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La. Floods Worst Natural Disaster Since Hurricane Sandy

Lousiana flooding

The death toll is rising again from the historic floods in Louisiana. The Red Cross is calling it the worst natural disaster since Superstorm Sandy, with more than 40,000 homes affected by the disaster.

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Cleanup has begun as some home and business owners return to find total destruction.

"Speechless… don't know where to start," business owner Chad Granger said.

Waters are starting to recede in areas hardest hit. But flooding is still widespread in some areas, with some who survived Hurricane Katrina 11 years ago saying this is far worse.

"Everything that I had is gone - everything. Everything," evacuee Christina Braud tearfully exclaimed.

Another evacuee, Brookes Wilson, was also devastated.

"It's like the end of your life, the end of your world, having to start over like that. We worked so hard for it," Wilson said.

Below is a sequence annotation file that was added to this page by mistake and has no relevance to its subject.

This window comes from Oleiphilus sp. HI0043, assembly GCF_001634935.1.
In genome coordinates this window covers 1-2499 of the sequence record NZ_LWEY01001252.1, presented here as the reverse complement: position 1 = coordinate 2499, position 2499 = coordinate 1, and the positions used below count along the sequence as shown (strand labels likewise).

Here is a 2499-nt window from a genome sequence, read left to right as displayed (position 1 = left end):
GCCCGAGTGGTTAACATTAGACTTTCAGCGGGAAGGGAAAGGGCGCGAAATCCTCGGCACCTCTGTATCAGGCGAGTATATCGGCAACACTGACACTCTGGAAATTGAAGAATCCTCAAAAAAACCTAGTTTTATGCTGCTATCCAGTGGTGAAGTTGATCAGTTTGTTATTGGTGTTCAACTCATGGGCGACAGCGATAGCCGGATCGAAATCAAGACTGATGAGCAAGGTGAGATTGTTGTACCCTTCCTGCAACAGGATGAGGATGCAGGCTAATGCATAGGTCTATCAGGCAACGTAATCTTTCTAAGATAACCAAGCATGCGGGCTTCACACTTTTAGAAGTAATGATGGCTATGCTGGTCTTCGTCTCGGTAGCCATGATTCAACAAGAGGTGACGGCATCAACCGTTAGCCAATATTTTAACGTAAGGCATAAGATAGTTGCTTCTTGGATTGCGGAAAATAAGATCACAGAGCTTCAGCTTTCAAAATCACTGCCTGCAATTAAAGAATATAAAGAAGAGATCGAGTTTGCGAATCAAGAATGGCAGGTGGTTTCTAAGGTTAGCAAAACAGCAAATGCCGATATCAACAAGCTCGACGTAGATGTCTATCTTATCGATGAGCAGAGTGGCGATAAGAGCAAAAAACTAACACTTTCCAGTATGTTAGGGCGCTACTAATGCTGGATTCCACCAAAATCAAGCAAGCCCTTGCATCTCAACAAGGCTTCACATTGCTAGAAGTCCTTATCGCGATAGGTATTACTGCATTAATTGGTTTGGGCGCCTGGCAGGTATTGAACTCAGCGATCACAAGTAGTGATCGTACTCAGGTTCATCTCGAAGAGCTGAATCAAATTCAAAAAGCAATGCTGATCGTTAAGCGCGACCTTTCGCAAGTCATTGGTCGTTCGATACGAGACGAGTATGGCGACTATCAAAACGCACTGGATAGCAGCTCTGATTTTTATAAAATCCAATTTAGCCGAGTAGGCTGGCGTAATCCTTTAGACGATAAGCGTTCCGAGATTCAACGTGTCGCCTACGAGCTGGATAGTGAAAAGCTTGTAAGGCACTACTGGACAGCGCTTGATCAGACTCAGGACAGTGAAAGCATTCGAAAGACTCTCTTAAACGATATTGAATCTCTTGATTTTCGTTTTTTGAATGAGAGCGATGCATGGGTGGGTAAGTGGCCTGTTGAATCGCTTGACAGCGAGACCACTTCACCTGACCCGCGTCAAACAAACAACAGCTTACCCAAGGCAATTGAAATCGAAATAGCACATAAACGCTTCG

At a news conference Tuesday, Gov. John Bel Edwards said some 40,000 properties and counting have been damaged by the historic flooding, and well over 30,000 people have been rescued across the state.

"Nobody is going to be forgotten and we will do everything we can to render aid," he pledged.

Meanwhile, CBN's Operation Blessing is on the scene assisting residents affected by the flooding, many whose homes are uninsured.

"It is such a blessing to know that people care," flood victim Marilyn Pereira said. "We're' having to pull out off of the furniture, all the beds... everything is gone."

"Operation Blessing is going to help Miss Marilyn as well as many other families and residents that have been flooded and devastated by these flood waters," Daniel Moore, director of Operation Blessing's U.S. Disaster Relief, said. "Operation Blessing's going to link arms and help these residents in this community get back on their feet."

The aid organization, in partnership with local ministries like Healing Place Church in Denham Springs, has an urgent need for volunteers and funds to help families begin the first steps to recover.

Meanwhile, forecasters predict even more rain for some areas of the state over the rest of the week.

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